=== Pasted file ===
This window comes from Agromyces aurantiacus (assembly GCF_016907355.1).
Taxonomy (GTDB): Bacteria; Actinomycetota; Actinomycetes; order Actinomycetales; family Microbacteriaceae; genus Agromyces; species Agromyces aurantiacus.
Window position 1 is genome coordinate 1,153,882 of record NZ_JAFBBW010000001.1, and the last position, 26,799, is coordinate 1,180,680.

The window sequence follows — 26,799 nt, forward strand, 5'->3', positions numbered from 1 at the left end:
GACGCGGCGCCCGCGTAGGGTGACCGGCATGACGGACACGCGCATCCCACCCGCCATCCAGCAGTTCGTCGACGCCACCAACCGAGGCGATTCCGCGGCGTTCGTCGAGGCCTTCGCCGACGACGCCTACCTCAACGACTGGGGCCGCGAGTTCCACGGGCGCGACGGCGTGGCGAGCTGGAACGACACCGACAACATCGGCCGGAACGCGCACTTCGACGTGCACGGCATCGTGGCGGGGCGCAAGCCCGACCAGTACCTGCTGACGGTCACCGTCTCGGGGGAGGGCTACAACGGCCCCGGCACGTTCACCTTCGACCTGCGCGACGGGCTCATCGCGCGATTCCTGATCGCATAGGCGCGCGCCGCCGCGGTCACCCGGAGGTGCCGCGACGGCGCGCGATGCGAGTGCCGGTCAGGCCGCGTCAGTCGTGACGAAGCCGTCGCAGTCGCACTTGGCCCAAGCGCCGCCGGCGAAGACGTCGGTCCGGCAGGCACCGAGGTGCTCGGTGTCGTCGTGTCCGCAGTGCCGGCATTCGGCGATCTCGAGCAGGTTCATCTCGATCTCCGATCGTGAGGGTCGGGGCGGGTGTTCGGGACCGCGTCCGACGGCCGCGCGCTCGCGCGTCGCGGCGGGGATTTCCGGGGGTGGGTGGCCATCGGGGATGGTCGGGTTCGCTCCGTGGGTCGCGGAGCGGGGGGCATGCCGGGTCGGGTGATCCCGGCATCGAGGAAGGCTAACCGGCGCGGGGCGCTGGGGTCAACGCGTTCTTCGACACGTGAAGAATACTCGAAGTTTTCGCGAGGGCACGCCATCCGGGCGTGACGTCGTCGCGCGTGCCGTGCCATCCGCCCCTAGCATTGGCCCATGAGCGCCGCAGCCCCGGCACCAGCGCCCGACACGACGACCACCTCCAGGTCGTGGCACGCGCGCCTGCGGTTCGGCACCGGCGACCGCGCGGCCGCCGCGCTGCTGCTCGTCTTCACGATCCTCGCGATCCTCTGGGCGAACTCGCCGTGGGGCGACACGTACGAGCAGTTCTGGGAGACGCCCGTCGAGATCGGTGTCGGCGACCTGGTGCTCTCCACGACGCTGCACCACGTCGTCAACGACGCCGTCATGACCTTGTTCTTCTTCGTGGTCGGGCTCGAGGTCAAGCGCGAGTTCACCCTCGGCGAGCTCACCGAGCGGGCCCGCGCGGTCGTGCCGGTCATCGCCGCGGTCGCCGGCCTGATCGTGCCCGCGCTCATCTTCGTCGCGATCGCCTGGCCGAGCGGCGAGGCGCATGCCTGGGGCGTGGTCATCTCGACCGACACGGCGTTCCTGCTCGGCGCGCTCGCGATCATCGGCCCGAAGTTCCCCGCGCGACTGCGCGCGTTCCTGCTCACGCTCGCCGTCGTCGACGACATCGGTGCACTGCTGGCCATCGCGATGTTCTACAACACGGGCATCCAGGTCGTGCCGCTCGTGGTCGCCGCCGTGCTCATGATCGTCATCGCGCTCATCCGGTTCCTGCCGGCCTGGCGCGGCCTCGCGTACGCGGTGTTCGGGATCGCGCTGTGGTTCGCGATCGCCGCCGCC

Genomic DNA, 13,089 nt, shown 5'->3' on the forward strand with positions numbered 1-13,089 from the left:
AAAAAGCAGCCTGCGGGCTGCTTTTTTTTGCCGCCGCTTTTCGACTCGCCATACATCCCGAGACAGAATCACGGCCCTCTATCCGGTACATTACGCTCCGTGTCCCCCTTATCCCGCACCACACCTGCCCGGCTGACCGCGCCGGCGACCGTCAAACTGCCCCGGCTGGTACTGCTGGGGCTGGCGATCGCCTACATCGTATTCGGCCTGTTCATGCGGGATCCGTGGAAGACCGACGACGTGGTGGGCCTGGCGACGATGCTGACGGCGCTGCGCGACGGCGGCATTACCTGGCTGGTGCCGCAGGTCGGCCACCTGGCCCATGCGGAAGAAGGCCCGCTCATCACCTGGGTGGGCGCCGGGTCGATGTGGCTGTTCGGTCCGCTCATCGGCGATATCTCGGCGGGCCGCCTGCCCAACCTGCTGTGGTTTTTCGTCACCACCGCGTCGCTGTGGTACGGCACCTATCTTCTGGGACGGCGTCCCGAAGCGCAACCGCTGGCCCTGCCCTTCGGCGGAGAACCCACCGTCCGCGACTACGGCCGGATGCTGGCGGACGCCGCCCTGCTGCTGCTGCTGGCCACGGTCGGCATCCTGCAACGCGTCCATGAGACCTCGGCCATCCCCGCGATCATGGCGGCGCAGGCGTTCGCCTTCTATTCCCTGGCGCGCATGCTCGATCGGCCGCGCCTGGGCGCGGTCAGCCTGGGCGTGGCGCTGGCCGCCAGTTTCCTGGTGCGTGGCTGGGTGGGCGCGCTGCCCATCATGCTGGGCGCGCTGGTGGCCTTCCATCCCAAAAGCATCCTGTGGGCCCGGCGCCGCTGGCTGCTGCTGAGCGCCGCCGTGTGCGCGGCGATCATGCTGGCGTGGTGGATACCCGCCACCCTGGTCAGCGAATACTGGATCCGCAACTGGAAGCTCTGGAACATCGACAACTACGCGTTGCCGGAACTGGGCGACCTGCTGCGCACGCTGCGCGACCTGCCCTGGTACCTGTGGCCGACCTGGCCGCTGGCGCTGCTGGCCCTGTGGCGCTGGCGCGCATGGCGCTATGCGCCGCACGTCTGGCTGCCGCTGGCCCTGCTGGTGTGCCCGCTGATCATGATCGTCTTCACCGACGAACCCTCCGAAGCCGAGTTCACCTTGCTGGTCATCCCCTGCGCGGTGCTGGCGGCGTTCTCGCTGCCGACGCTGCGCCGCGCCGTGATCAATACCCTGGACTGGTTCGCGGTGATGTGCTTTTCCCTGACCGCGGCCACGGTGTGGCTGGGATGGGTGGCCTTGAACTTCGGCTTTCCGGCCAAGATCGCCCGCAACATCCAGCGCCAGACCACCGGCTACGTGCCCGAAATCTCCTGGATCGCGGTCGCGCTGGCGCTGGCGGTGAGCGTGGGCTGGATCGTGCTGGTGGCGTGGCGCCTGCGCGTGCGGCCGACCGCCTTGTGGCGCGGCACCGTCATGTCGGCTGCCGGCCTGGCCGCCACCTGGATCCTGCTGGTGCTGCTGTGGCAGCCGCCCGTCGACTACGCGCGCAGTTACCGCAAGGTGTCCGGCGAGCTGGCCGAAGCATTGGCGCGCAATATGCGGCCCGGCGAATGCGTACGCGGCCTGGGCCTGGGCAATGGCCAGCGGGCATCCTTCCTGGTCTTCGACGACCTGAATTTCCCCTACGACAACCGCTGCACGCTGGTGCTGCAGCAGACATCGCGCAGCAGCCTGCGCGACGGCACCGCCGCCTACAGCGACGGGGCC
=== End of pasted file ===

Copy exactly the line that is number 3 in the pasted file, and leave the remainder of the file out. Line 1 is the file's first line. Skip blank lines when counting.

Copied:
Window position 1 is genome coordinate 1,153,882 of record NZ_JAFBBW010000001.1, and the last position, 26,799, is coordinate 1,180,680.